No doubt, Sean O'Hair soaks up every drop of wisdom that Tiger Woods cares to dole out about how to make one's way around Augusta National Golf Club. And Keegan Bradley hangs on to the bon mots from his sensei, Phil Mickelson, as the two of them play practice rounds ahead of the Masters.
In a custom almost as old as the Masters itself, the two master mentors are helping their charges learn which flags to go for ("If you hit it really close all the time you're okay," a smiling Woods told reporters Tuesday), and which greens to be happy about leaving with par ("I've made huge numbers [playing No. 15 as a must-birdie hole], and it has cost me a number of Masters," Mickelson said).
Between them, Woods (four) and Mickelson (three) own seven green jackets and they could likely credit at least a couple of them to the enlightenment gleaned from their iconic predecessors. Woods, for one, was like a sponge when he sought "to gain as much intel as I possibly can" during a 1995 practice round with Jack Nicklaus and Arnold Palmer.
"I'm asking them on every hole, ‘What do you do here? What do you do here? What do you do here?'" he said, noting that the legends' perspectives helped change the way he viewed the course.
Now it's time for Woods and Mickelson to do the same with their avid students, and Woods, especially, seemed to relish the role of a somewhat elder statesman.
"Yeah, I do, I do help them," Woods said. "[Knowledge is] not something that we hold and are going to keep sacred. We pass it on from one generation to the next. That's what we do."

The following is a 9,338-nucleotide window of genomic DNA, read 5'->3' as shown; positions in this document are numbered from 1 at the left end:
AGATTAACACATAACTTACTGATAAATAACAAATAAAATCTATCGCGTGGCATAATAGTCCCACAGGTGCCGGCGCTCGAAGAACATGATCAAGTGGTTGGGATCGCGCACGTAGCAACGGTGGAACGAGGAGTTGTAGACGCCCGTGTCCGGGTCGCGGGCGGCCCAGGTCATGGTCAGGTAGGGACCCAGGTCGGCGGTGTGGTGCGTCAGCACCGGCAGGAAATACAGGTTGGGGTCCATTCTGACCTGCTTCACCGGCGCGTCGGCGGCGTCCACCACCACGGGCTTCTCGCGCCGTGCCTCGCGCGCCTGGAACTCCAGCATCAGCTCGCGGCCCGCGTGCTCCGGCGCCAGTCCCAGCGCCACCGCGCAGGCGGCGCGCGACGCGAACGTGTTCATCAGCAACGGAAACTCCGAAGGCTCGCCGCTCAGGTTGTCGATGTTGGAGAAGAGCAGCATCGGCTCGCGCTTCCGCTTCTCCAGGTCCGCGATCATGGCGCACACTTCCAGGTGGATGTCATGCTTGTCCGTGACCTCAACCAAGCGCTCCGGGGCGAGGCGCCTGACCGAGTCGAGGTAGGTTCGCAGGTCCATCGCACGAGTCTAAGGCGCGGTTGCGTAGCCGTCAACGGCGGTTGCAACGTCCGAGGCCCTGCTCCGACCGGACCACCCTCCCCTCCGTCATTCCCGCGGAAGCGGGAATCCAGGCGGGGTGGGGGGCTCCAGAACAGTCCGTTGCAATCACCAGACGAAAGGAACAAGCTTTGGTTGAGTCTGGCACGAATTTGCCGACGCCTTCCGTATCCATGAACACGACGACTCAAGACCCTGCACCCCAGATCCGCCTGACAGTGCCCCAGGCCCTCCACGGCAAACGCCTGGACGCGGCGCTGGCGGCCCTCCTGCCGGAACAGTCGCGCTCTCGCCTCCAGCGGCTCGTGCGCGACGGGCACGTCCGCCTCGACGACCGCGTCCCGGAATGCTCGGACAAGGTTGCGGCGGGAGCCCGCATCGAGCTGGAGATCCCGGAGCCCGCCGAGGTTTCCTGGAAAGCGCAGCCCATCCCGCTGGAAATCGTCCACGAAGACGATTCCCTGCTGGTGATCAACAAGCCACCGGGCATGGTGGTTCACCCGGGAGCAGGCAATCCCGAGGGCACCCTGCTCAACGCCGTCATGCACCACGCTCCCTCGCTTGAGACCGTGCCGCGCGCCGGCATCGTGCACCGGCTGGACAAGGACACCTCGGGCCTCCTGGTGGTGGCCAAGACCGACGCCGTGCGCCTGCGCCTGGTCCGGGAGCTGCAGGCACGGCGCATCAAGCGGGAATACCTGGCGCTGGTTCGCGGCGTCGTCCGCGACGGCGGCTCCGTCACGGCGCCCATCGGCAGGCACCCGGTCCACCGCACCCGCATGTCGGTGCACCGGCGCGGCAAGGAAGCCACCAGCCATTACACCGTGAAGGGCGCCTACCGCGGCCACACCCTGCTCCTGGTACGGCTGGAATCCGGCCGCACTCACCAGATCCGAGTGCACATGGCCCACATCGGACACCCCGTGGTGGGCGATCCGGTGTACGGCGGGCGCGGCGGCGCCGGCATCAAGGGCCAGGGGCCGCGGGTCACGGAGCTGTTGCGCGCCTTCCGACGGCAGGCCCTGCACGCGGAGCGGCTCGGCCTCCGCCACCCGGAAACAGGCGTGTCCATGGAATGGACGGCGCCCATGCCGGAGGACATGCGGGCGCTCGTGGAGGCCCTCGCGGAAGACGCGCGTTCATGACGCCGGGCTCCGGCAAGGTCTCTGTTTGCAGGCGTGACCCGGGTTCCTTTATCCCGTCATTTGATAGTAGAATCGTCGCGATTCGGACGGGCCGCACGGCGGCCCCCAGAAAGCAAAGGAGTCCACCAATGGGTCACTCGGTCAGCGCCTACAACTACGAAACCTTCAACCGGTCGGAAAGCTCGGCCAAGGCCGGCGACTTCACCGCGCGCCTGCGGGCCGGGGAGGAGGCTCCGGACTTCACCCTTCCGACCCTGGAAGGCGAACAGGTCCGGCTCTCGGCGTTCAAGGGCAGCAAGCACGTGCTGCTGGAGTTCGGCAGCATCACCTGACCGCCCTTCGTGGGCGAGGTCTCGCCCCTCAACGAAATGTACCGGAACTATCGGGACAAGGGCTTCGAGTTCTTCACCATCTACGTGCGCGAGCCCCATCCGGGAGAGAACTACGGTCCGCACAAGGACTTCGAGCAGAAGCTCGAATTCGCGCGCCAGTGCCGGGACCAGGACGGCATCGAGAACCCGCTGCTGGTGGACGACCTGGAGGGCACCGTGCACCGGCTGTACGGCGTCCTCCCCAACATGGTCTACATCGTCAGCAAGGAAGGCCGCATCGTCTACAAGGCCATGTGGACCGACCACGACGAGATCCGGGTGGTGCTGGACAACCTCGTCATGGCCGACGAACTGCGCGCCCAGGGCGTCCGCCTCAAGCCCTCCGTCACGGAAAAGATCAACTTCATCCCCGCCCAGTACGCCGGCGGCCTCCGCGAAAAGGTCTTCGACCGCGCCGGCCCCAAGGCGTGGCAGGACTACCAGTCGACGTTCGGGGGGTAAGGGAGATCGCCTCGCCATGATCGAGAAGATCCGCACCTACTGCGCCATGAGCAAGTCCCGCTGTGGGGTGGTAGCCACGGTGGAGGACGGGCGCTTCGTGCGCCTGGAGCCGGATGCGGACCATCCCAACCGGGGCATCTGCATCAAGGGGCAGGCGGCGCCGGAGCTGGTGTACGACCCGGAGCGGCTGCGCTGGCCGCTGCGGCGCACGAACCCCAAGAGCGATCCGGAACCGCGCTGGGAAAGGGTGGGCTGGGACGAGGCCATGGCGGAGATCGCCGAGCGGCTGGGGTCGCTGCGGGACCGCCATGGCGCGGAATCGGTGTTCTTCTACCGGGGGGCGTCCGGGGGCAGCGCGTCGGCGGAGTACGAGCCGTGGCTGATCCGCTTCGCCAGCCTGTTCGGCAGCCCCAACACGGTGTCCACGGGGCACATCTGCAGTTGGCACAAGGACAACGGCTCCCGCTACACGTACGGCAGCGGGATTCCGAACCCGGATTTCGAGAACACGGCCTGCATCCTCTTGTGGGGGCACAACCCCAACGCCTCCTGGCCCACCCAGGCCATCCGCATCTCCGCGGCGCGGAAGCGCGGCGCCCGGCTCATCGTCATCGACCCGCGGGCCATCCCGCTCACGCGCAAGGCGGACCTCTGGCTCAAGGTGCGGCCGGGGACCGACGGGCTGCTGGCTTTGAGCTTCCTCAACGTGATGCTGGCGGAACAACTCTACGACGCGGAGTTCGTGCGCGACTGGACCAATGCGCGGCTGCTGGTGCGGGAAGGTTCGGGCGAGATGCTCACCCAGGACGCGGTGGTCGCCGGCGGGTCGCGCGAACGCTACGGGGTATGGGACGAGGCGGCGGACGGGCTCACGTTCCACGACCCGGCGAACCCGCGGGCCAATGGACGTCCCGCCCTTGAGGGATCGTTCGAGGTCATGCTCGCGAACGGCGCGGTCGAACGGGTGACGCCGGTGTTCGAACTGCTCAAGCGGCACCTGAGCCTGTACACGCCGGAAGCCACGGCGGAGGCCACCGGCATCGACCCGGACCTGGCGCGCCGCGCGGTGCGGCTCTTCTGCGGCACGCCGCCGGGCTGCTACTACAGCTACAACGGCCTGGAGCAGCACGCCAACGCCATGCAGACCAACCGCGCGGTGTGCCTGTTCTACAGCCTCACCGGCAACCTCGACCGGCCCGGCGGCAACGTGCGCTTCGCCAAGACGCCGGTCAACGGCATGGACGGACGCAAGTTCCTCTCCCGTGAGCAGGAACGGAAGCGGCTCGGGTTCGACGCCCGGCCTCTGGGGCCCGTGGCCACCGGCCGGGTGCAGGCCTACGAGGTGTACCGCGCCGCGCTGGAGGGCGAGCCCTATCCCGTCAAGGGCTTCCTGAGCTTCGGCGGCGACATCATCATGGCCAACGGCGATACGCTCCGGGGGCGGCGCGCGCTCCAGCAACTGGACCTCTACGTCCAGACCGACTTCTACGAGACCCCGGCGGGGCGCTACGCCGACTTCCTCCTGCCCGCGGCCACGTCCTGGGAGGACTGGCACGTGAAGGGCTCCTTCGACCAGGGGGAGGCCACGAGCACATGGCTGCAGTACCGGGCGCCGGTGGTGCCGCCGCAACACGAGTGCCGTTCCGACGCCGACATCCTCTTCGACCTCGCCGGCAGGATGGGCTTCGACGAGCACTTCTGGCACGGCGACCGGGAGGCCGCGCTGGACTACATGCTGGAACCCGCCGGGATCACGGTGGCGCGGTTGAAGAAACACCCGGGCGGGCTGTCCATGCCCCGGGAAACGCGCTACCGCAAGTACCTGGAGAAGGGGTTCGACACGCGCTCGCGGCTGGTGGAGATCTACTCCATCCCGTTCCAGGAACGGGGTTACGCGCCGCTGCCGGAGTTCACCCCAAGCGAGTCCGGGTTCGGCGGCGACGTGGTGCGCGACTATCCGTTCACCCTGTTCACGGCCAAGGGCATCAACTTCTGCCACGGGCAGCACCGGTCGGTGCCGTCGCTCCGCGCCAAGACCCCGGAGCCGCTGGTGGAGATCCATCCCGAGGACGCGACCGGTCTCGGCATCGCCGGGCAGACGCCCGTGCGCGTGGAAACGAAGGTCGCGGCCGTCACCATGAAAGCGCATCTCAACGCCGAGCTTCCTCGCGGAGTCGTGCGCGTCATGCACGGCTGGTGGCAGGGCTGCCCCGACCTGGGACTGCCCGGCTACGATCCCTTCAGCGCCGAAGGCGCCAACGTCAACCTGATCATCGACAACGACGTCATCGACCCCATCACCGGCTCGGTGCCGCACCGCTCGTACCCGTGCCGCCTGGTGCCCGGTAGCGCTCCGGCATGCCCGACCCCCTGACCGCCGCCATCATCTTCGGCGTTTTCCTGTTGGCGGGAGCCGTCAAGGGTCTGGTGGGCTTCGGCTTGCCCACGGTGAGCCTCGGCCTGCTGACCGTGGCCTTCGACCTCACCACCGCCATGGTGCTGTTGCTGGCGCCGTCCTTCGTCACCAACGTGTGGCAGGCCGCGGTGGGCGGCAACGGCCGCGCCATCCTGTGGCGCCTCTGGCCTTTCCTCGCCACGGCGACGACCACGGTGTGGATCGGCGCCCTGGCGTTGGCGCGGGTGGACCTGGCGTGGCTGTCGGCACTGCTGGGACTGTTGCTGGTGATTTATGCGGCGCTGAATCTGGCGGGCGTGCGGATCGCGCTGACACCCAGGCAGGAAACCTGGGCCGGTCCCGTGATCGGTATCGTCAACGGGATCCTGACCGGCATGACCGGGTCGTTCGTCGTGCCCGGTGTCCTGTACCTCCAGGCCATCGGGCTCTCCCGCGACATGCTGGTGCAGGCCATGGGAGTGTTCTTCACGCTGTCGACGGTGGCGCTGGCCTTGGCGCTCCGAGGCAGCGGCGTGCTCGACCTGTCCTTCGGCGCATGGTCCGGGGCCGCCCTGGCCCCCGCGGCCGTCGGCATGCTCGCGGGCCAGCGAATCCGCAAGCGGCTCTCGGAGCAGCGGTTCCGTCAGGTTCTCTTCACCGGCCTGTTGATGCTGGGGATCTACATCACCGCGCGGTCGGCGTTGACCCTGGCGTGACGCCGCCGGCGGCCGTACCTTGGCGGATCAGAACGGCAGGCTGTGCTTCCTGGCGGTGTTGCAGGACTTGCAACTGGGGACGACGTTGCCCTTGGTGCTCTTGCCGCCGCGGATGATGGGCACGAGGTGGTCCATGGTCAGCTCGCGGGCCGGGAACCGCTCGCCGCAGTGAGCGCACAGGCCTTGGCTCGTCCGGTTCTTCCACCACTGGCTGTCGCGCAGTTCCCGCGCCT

Mickelson played tutor as well. Keegan Bradley seems to be as awed of Lefty's Masters planning as Woods had been of Jack's and Arnie's.
"There's not one thing that I can point out that Phil has helped me on. It's one or two things per hole really," said the reigning PGA champ who'll try to make it two majors in a row when he plays the tournament for the first time this week. "I found myself just kind of watching Phil, what he was doing kind of off to the side, just seeing how he prepared for this tournament."
With the younger guys eager for as much help as they could get before stepping to the first tee on Thursday, Mickelson, who confirmed he wanted to win his fourth Masters "a lot ... an awful lot," suggested that he might not be willing to divulge every state secret just yet.
"You only share a little bit," Mickelson said to laughter from the media, "and you want them to know that you've got an advantage."